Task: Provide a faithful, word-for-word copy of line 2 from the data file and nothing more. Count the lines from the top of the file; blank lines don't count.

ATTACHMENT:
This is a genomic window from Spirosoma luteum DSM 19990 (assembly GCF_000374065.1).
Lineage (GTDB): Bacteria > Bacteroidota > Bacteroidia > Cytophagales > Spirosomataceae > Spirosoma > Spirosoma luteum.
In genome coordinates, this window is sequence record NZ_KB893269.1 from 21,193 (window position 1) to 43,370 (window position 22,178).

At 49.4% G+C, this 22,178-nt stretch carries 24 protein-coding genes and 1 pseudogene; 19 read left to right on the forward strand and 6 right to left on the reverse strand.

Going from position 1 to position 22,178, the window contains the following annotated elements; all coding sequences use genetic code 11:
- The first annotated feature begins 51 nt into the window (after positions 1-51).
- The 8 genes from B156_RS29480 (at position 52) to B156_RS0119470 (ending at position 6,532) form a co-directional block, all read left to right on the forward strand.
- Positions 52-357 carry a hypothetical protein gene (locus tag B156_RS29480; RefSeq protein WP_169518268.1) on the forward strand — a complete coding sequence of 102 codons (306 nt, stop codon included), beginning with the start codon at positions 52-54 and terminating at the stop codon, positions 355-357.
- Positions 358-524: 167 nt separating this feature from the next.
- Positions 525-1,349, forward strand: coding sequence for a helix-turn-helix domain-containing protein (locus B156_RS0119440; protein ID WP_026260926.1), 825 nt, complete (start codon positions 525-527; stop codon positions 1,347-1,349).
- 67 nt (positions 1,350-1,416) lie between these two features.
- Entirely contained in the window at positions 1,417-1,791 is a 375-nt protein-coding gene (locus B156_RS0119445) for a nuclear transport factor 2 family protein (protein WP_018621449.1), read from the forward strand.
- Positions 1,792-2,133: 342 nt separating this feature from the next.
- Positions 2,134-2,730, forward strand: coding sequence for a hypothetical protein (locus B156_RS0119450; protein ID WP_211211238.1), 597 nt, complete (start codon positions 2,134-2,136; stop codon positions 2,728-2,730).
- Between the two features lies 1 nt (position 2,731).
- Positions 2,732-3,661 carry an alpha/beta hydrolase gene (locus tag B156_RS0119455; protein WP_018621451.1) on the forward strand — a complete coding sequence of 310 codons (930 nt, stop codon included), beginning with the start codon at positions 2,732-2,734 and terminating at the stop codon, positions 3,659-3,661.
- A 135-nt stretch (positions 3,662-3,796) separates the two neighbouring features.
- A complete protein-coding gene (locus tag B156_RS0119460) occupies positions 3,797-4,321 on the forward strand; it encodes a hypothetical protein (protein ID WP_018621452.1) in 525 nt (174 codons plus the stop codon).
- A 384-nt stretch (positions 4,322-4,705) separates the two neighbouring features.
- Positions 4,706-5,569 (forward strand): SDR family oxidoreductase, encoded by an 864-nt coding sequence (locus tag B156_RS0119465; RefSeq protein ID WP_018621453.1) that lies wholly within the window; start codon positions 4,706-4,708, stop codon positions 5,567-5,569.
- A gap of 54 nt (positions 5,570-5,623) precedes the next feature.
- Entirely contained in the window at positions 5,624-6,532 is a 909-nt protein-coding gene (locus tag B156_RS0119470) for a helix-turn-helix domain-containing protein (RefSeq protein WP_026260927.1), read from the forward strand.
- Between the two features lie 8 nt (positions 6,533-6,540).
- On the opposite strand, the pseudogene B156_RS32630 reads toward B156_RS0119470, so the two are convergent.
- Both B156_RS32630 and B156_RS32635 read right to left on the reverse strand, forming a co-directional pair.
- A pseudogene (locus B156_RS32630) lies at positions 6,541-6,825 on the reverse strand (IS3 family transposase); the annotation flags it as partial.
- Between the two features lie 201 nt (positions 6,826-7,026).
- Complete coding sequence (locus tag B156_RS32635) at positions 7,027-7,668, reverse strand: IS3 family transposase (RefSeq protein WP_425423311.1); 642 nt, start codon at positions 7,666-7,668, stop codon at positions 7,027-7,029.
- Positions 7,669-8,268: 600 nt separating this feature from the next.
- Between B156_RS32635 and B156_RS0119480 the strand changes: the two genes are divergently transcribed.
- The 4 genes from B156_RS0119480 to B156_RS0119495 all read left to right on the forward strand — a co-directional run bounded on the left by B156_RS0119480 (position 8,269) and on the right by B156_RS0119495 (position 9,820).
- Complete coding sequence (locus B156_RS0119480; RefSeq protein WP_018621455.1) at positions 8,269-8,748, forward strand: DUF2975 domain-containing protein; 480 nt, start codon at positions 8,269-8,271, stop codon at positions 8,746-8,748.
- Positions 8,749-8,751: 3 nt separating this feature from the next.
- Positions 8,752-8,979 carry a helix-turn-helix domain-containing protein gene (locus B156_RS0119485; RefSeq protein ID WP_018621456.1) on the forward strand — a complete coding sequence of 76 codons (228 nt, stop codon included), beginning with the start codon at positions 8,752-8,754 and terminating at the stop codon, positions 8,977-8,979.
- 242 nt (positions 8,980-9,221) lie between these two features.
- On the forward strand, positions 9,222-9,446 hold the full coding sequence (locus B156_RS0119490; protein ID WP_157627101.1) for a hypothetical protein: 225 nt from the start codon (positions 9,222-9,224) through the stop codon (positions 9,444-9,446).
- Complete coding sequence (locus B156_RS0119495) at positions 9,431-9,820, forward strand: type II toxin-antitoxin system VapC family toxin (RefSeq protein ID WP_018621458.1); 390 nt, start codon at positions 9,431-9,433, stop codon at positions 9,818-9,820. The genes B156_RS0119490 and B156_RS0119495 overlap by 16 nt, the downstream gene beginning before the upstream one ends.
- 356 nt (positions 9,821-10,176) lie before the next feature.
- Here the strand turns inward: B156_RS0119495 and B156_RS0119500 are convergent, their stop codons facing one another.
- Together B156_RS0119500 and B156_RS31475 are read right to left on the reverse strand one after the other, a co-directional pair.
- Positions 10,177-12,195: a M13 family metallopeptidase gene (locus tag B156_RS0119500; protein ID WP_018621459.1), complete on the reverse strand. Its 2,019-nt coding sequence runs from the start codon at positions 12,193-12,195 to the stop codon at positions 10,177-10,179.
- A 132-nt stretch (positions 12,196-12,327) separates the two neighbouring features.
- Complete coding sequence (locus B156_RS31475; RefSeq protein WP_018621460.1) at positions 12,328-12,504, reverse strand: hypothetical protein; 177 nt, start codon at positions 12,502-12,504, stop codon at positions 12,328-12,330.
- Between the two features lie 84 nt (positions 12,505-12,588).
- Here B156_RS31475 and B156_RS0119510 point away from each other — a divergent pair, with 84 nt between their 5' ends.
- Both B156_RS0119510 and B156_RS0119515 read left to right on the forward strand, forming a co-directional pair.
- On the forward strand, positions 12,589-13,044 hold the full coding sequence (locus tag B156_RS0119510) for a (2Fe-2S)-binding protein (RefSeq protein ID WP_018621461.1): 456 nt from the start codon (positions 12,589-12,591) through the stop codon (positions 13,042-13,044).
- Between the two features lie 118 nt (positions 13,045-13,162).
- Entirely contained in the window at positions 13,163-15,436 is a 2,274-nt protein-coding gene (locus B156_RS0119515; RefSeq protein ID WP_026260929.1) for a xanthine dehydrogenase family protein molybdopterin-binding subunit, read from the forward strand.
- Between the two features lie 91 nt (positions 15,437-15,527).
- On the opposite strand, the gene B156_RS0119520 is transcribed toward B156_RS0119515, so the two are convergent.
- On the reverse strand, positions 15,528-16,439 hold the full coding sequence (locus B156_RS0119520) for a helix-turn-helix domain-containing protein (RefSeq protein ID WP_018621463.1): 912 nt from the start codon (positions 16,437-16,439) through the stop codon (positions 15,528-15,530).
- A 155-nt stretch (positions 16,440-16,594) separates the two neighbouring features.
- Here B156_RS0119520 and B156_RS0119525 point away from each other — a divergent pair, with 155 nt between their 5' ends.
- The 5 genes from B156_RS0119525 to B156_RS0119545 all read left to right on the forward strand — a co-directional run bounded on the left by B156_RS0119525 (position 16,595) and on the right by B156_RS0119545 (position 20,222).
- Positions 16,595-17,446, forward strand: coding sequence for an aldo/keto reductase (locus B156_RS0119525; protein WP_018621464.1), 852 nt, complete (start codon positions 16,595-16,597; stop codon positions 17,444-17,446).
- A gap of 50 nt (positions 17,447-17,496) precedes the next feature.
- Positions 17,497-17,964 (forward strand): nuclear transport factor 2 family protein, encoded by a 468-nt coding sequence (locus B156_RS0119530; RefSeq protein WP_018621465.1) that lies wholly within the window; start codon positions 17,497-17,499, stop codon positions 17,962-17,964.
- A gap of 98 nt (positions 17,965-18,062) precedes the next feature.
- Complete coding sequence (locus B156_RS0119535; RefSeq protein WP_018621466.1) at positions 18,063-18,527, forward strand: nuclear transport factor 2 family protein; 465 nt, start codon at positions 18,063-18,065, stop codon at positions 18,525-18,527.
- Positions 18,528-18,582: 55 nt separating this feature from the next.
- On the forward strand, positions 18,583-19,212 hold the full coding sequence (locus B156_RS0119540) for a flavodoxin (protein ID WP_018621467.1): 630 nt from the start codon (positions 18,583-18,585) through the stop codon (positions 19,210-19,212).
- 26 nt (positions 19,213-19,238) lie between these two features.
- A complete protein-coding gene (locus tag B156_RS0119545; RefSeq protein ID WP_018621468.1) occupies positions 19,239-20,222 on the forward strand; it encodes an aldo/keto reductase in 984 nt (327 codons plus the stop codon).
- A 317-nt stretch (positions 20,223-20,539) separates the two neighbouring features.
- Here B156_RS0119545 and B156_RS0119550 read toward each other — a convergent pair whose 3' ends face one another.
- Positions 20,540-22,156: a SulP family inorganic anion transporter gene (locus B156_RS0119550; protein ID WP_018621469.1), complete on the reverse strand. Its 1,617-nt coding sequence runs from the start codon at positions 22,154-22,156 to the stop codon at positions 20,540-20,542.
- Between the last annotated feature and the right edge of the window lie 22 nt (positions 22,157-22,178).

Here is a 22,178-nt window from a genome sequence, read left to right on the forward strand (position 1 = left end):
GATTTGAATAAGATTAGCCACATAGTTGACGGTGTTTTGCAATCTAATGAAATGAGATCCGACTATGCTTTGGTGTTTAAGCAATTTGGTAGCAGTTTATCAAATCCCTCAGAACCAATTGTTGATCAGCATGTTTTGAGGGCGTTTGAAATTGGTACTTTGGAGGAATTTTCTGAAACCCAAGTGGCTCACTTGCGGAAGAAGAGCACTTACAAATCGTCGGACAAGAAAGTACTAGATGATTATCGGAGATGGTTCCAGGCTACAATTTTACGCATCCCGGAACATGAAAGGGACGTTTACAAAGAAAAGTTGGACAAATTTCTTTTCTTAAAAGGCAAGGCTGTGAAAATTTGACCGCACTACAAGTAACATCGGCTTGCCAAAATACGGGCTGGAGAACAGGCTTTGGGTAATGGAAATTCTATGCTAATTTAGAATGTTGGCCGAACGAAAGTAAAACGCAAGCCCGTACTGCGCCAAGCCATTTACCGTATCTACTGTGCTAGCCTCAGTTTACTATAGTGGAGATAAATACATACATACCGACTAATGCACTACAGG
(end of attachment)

Lineage (GTDB): Bacteria > Bacteroidota > Bacteroidia > Cytophagales > Spirosomataceae > Spirosoma > Spirosoma luteum.